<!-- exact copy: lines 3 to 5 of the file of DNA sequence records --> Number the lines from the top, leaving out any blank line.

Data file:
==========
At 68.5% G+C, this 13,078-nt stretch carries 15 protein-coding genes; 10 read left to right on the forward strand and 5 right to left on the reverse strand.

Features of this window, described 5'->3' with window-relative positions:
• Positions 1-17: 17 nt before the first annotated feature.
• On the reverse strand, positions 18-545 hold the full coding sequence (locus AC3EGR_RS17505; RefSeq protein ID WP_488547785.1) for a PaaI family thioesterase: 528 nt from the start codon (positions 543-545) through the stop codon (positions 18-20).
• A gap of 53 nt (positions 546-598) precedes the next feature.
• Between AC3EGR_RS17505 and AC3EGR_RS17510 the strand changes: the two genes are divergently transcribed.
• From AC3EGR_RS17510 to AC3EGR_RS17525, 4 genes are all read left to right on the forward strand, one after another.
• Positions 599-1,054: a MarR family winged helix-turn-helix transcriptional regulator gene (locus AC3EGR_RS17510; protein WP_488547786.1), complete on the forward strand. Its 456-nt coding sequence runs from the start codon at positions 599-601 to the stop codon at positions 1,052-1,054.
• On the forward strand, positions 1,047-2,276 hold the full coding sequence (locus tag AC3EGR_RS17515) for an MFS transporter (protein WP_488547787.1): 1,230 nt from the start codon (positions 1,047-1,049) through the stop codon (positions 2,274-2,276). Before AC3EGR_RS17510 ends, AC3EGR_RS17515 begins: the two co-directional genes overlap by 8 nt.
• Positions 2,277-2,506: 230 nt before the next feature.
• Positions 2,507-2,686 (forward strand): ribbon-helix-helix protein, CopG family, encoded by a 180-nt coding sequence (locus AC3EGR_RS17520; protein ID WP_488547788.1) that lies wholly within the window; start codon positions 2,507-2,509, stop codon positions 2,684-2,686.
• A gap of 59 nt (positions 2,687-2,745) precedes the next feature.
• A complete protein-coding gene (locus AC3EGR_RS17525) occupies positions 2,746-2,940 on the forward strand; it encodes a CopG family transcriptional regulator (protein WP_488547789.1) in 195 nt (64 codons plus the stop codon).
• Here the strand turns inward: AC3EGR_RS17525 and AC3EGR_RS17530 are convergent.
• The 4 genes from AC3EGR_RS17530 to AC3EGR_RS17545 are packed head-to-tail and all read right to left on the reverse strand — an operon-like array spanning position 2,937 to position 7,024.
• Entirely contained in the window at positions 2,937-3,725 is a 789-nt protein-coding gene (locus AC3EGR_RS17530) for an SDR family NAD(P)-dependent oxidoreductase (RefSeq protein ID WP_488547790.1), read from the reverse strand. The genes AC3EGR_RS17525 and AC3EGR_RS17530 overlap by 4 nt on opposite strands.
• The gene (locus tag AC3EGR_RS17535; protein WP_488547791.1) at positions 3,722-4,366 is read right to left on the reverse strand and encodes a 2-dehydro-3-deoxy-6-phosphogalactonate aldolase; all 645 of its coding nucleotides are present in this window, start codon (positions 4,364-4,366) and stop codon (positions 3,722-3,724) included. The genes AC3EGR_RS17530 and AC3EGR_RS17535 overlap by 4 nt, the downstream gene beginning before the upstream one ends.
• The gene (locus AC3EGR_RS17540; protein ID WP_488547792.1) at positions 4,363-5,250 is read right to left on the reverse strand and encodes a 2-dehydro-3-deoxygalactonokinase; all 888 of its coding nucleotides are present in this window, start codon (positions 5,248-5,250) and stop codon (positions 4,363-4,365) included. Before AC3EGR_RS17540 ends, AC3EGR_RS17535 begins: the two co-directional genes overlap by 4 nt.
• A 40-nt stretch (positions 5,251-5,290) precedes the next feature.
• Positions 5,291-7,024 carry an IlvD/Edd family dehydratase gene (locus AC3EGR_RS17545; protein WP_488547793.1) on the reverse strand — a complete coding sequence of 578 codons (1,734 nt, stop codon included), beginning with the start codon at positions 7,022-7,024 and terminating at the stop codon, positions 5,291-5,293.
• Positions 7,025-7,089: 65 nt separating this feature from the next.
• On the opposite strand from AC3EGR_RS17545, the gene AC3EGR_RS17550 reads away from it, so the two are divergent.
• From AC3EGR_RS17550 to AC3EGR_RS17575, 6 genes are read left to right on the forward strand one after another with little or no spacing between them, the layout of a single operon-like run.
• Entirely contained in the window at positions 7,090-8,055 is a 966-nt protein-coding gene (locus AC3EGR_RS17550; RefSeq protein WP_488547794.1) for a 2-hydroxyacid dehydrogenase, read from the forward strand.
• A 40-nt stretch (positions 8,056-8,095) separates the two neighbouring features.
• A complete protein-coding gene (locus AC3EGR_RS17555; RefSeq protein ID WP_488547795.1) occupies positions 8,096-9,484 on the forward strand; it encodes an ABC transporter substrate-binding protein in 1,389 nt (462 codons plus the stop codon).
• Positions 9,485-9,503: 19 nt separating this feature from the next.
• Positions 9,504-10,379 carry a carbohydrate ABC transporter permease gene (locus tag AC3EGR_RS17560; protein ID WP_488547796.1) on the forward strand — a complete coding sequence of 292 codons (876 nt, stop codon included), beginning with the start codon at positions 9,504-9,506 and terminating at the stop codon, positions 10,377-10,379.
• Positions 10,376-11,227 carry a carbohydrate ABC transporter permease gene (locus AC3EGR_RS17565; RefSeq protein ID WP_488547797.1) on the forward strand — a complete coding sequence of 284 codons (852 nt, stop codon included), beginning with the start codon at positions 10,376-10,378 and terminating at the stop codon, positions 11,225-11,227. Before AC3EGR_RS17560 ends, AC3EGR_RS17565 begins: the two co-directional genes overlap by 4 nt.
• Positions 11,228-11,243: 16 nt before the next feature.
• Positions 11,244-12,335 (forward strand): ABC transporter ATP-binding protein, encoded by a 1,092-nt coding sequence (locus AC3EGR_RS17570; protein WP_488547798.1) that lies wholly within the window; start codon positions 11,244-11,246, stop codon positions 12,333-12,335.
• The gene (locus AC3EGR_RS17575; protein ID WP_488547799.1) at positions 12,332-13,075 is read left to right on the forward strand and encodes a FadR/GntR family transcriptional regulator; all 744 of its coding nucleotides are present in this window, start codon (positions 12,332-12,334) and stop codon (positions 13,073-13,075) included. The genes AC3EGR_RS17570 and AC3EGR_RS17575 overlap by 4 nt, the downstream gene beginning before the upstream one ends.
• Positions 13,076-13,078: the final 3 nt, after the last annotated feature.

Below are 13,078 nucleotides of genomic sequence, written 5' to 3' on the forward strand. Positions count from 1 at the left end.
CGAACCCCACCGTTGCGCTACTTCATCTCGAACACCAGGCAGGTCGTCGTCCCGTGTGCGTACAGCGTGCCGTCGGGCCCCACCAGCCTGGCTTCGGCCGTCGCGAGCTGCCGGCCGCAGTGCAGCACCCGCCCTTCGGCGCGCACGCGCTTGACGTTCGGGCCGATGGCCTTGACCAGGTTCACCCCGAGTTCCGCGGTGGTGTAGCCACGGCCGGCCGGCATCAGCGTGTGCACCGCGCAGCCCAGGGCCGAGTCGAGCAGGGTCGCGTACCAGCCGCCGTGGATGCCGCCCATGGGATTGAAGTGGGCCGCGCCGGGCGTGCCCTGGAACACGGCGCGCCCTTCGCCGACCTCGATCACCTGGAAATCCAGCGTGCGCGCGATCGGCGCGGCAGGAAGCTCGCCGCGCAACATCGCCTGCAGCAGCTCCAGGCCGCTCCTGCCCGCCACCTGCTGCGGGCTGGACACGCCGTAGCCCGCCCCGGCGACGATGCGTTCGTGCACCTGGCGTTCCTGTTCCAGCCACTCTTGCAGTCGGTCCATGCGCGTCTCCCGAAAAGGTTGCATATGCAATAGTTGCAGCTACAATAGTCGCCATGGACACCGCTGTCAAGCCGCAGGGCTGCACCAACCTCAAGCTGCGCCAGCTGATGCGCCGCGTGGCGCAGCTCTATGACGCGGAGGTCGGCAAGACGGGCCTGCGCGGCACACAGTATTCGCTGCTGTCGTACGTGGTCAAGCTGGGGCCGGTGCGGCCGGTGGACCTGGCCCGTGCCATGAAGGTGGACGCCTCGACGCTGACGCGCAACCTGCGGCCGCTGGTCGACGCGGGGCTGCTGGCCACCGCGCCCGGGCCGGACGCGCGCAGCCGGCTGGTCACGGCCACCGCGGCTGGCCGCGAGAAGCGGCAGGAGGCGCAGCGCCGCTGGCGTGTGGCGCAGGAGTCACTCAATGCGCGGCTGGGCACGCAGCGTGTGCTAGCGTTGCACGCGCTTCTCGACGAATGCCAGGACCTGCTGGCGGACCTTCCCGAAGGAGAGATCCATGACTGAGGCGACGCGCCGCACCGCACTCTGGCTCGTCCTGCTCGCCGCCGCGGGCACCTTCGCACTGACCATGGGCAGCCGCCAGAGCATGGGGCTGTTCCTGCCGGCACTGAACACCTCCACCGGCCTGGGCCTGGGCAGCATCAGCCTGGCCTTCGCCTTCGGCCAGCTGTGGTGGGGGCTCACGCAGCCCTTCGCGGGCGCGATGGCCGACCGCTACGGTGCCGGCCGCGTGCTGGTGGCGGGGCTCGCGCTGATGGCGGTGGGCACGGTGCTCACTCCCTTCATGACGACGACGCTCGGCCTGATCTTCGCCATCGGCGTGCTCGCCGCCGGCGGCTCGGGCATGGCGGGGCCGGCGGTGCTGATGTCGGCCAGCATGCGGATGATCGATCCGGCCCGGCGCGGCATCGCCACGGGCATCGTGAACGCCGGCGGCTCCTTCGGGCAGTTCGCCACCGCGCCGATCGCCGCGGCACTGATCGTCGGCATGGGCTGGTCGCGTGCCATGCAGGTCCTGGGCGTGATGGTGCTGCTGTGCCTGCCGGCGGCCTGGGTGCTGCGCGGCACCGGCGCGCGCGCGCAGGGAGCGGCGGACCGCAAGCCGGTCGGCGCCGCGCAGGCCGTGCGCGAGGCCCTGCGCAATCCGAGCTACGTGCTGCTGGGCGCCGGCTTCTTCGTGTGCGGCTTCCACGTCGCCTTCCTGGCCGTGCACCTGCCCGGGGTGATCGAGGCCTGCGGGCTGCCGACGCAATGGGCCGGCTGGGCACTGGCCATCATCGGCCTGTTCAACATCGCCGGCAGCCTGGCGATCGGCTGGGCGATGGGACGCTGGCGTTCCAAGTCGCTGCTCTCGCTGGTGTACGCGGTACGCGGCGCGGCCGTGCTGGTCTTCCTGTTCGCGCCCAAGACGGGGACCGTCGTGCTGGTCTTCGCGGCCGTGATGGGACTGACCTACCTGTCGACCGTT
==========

• Positions 1-17: 17 nt before the first annotated feature.
• On the reverse strand, positions 18-545 hold the full coding sequence (locus AC3EGR_RS17505; RefSeq protein ID WP_488547785.1) for a PaaI family thioesterase: 528 nt from the start codon (positions 543-545) through the stop codon (positions 18-20).
• A gap of 53 nt (positions 546-598) precedes the next feature.